So what's our share of the responsibility in this? If we are to believe the deafening silence on the matter, absolutely none.

This responsibility appears obvious when something goes wrong (like in this case, or in any of the other occasions when bugs have caused crashes, accidents, or equipment failures), but it is always there.

It could be argued that after the military-industrial complex (as Eisenhower aptly described it) took over, market forces, which are inherently non-ethical (note, non-ethical, not un-ethical), we lost all hope of having any say in this. But is that the truth? Isn't it about people in the end?

And this is relevant today. Take cameras in cell phones. Wow, cool stuff we said. But now that we've got 50 million of the little critters out there, suddenly people are screaming: the vanishing of privacy! aiee!. Well, why didn't we think of it before? How many people were involved at the early stages of this development? A few, as with anything. And how many thought about the consequences? How many tried to anticipate and maybe even somehow circumvent some of the problems we're facing today?

Wanna bet on that number?

Now, to make it absolutely clear: I'm not saying we should all just stow our keyboards away and start farming or something of the sort. I'm all too aware that this sounds too preachy and gloomy, but I put myself squarely with the rest. I am no better, or worse, and I mean that.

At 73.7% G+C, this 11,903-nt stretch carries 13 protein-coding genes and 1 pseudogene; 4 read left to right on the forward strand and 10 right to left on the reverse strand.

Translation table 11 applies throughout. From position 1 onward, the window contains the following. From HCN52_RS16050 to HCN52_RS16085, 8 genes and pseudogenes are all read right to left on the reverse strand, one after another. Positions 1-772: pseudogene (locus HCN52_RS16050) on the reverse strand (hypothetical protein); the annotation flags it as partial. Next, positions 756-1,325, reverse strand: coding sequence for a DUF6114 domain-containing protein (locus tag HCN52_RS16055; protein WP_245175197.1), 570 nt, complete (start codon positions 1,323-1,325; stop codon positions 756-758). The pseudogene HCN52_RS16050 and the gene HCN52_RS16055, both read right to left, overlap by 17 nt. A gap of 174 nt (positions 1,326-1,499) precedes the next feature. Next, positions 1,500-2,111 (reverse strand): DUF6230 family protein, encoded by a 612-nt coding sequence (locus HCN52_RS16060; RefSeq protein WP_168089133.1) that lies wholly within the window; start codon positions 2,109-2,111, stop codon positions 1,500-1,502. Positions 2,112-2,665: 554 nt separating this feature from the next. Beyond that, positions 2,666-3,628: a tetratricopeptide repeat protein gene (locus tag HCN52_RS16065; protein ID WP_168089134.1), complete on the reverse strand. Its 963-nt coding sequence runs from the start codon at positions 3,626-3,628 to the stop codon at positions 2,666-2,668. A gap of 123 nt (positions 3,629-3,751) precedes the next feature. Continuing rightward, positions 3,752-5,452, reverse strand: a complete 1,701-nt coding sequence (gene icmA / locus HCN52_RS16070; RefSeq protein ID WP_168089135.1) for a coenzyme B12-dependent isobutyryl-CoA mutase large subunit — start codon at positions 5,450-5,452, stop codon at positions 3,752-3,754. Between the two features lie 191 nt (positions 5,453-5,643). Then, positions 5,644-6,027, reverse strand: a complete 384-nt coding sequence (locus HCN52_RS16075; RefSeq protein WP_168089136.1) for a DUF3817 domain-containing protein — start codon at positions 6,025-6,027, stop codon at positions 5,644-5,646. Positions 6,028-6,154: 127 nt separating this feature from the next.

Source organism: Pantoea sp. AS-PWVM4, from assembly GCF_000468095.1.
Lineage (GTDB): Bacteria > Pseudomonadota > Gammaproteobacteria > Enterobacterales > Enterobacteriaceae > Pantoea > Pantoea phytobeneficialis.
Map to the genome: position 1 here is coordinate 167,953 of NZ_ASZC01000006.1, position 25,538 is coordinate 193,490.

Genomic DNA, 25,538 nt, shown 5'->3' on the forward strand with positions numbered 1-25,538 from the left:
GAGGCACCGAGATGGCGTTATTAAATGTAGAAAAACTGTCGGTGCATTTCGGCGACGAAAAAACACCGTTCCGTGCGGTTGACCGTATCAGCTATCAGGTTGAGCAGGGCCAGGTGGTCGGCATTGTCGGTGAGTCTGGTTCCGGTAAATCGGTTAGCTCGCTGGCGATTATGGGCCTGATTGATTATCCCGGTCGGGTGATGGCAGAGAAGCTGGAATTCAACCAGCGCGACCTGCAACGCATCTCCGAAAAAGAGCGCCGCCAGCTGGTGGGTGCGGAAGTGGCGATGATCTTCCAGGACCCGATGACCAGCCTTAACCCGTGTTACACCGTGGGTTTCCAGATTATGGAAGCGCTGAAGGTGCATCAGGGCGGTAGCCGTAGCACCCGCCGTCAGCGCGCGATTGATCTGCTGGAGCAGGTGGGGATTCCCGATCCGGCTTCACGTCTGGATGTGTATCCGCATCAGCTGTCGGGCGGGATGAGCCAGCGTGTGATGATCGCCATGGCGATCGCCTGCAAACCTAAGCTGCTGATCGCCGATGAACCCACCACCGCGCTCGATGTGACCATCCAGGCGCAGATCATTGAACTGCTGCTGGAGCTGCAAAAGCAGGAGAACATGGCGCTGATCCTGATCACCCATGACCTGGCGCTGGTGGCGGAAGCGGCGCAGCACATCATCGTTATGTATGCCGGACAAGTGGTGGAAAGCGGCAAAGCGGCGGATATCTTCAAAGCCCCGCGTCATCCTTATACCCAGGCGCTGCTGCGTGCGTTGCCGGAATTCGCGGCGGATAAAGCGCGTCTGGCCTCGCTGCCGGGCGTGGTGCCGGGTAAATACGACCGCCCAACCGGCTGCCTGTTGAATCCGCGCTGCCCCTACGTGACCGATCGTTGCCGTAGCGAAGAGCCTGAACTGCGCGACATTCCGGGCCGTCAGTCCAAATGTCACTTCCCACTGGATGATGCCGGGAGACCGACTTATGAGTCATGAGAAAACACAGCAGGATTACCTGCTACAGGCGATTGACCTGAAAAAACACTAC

All I'm saying is that, when we make a choice to go forward, we should be aware of what we know, and what we don't know. We should have thought about the risks. We should be thinking about ways to minimize them. We should pause for a moment and, in Einstein's terms, perform a small gedankenexperiment: what are the consequences of what I'm doing? Do the benefits outweigh the risks? What would happen if anyone could build this? How hard is it to build? What would others do with it? And so on.

We should be discussing this topic in our universities, for starters. Talking about copyright is useful, but there are larger things at stake, the RIAA's pronouncements notwhistanding.

This is all the more necessary because we're reaching a point were technologies are increasingly dealing with self-replicating systems that are even more difficult to understand, not to mention control (computer viruses, anyone?), as Joy so clearly put it in his article.

We should be having a meaningful, ongoing conversation about what we do and why. Yes, market forces are all well and good, but in the end it comes down to people. And it's people, us, that should be thinking about these issues before we do things, not after.

These are difficult questions, with no clear-cut answers. Sometimes the questions themselves aren't even clear. But we should try, at least.

Because, when there's an oncoming train and you're tied to the tracks, closing your eyes and humming to yourself doesn't really do anything to get you out of there.

Categories: science,, technology
Posted by diego on February 23 2004 at 10:27 PM